Our survey on health related ICT access in Latin America

ePrevention in Latin America and the Caribbean by nurse Lady Murrugarra is a project currently selected by the WeObservatory. Under the responsability of Lady Murrugarra – as part of the planned activities within the WeObservatory partnership agreement – a survey was conducted on usability of  communication technologies among healthcare personnel. The survey sought to collect data among the healthcare personnel in the Andean region – Bolivia, Colombia, Ecuador, Peru and Venezuela-to assess the role ICTs currently play in the provision of health information for prevention , rapid response and emergency care in case of disaster.

To resume the conclusions, mobile cellular telephony provides the best platform for implementing ePrevention strategies among healthcare workers in the Andean region who express willingness and interest in using ICTs to seek health information and build their capacity to address key health issues affecting their countries.

Read the full report here (pdf).

 

 

Diabetes explained to children by TEO the Duckling

It is never easy to speak to children about a disease. Especially when this disease makes them feel very different from all the other children, as is the case with diabetes.

Norma Grau, a nurse from Barcelona, has written a story for diabetic children – Teo the Duckling –  that would help them learn in an easy and educative way that they mustn’t feel different or ashamed  for being diabetic. Screen Shot 2014-08-28 at 6.01.02 PM“Children must incorporate the illness into their daily life, but it is not easy at first. Various vital infancy stages have to be taken into account when helping them with the educational therapy. At the age of 4-6 years old they may feel different from their colleagues and friends, especially when doing check-ups as well as giving themselves insulin dose injections. To include the illness into their daily life activities plus avoiding stigmatization have been the key to develop our project”, says Norma Grau.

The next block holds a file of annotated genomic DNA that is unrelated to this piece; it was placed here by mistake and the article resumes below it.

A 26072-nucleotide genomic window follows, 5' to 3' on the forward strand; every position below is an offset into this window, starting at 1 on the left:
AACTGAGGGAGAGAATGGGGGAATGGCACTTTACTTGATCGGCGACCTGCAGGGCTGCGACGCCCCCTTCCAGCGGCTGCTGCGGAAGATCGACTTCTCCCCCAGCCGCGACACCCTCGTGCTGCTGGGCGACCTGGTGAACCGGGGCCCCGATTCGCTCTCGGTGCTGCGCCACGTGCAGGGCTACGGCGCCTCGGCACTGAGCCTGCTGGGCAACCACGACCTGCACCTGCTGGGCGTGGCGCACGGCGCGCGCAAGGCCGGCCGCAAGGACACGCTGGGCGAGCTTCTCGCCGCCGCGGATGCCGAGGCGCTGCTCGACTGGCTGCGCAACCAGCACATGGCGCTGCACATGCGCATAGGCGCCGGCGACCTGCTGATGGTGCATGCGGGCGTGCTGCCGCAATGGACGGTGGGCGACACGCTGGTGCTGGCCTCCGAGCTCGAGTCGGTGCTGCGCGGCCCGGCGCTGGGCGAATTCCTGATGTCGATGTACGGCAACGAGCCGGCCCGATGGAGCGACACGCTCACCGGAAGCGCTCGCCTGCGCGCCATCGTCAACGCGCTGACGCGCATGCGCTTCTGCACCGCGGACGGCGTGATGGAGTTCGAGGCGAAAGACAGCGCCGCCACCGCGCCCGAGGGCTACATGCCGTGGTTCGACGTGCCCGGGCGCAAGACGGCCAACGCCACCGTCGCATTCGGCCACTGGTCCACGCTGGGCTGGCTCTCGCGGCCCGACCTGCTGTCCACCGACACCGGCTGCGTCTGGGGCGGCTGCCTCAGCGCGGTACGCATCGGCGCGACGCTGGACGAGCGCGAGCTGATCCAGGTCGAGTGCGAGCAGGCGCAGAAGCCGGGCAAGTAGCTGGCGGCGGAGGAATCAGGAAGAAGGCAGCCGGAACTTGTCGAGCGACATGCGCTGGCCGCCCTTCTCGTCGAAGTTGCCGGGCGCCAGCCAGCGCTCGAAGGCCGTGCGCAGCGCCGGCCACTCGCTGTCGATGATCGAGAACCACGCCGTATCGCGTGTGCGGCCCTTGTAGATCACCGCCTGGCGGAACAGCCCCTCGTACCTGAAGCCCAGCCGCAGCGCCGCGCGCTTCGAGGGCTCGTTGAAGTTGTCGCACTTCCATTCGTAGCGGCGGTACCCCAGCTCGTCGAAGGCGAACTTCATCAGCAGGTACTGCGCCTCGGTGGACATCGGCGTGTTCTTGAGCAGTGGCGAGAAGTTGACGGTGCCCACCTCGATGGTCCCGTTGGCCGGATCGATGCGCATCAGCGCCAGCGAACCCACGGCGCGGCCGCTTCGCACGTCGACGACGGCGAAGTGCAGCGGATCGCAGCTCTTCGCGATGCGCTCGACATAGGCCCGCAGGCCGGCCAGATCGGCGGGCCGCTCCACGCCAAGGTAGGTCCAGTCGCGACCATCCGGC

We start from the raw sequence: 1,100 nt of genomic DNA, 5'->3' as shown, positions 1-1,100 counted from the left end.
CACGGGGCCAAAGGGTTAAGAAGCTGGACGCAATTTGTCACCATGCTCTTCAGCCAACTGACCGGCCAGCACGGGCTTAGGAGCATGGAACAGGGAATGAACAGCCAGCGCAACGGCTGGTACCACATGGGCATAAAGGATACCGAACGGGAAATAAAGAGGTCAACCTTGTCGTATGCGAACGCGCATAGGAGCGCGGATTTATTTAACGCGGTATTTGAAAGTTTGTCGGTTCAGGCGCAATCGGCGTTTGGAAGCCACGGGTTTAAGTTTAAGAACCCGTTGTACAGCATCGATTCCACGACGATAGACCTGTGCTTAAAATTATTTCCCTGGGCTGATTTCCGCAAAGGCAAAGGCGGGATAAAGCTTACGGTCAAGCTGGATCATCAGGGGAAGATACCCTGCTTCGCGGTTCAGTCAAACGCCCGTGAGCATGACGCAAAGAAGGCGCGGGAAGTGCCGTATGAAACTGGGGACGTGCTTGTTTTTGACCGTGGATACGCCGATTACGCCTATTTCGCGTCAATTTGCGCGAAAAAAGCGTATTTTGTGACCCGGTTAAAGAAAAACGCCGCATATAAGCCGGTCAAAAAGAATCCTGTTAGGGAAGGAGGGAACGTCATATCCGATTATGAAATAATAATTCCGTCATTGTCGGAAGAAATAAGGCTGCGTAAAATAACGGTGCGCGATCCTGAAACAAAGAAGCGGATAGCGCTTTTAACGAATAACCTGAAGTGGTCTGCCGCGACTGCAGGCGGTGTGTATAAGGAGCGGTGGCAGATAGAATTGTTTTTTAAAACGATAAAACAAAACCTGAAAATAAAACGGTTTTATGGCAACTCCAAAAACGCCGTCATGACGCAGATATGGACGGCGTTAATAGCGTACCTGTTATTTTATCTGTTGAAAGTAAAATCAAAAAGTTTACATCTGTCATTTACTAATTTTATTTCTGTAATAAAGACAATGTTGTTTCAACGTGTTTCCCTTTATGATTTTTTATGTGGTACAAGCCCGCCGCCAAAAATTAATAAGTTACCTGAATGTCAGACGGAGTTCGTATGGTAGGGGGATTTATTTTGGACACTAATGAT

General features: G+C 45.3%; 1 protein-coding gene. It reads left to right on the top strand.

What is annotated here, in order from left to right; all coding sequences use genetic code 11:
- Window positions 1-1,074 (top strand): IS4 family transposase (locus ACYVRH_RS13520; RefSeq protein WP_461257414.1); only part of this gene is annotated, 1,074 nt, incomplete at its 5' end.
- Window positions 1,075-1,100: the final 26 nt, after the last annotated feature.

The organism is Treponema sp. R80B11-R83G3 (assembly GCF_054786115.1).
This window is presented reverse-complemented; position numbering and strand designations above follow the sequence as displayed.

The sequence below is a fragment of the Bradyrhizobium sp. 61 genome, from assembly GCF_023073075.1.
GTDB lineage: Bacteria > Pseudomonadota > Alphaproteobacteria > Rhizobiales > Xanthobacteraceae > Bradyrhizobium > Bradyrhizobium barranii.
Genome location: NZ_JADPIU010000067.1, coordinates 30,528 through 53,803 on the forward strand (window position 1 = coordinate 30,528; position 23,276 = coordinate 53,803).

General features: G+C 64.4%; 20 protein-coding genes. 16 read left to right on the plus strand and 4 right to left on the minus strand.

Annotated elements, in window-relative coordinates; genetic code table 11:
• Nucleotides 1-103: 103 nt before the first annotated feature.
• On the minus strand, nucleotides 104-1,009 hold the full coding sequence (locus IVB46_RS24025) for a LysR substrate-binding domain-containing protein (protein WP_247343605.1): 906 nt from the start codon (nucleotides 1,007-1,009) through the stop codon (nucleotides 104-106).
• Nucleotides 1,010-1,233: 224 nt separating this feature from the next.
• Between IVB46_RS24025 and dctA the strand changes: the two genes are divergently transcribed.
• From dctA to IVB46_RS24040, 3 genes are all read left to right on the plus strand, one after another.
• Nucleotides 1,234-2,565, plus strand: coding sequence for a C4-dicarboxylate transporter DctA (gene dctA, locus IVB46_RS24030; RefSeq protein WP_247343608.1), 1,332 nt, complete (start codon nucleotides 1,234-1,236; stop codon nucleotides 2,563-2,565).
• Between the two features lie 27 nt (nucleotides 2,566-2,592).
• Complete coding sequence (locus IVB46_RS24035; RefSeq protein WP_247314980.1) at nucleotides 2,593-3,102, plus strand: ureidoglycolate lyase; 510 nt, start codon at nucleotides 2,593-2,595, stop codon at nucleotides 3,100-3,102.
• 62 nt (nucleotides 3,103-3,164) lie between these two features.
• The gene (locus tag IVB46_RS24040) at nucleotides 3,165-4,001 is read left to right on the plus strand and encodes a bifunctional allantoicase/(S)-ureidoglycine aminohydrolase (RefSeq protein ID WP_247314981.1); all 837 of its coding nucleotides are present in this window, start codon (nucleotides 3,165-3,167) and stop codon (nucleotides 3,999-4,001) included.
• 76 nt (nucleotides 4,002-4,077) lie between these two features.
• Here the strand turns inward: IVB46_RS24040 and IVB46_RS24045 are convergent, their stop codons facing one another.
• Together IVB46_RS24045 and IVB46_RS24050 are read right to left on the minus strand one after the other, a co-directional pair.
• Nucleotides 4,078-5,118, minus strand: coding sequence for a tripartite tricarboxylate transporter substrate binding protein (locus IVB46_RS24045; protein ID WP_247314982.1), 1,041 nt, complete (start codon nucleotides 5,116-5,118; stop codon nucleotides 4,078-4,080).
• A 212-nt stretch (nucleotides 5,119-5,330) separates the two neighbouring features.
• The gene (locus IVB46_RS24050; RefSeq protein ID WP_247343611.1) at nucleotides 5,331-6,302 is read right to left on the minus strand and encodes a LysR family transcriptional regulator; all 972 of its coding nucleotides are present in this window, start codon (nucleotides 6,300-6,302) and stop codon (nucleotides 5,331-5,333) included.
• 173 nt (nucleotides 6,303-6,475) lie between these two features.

The nurse also had the story superbly illustrated by her colleague, Cristina Serrat Gómez, making it very appealing to children.

This story was  shared for the first via Care Challenge byScreen Shot 2014-08-29 at 11.37.24 AM Norma Grau and was then selected both by Connecting Nurses and the WeObservatory. Here at the WeObservatory we are planning to help the nurse further develop her idea : during 2014/2015 we will contribute to the creation of another story  customized for girls. We also plan to create an animated version of the stories. We will keep you updated on this project through our blog.

The story currently exists in three languages.

Click to access the PDF versions : English, Castellano and Catalán.

More about the virtual nurse, optimizing treatment adherence.

VIH-TAVIE™ – computer sessions – was created in order to enable people living with HIV to incorporate the therapeutic regimen into their daily routine, to cope with the side effects of medication, to handle situations or circumstances that might interfere with medication intake, to interact with health professionals, and to mobilize social support. The VIH-TAVIE™ intervention consists of four computer sessions each 20-30 minutes long, in which the user interacts with an animated “virtual” nurse (in French or English). The nurse guides the individual through a process of learning about the aptitudes required to optimize treatment adherence.

In 2012 VIH-TAVIE participated in Care Challenge and was selected by Connecting Nurses for a promotional support. More details on the Care Challenge website.  A year later it was also selected by the WeObservatory for a partnership : thus a promotional collaboration is established and the WeObservatory is engaging in adapting the videos and interactive sessions for French-speaking communities, especially in Africa , to facilitate the monitoring of HIV patients undergoing HAART. More information on the WeO website.

The official website and the blog for the TAVIE projects: www.tavieadherence.com

Back to basics : internet access and electricity

To many of us this is not an issue, but it is important that we understand how important is basic access to electricity.

“In third world countries, the more people that have access to electricity, the greater demand will be for using the Internet and other related technologies. It is fruitless, they say, to discuss a digital divide where electricity does not exist”. Read the full article on electricity and internet in third world countries in pdf here.

The Women Observatory for eHealth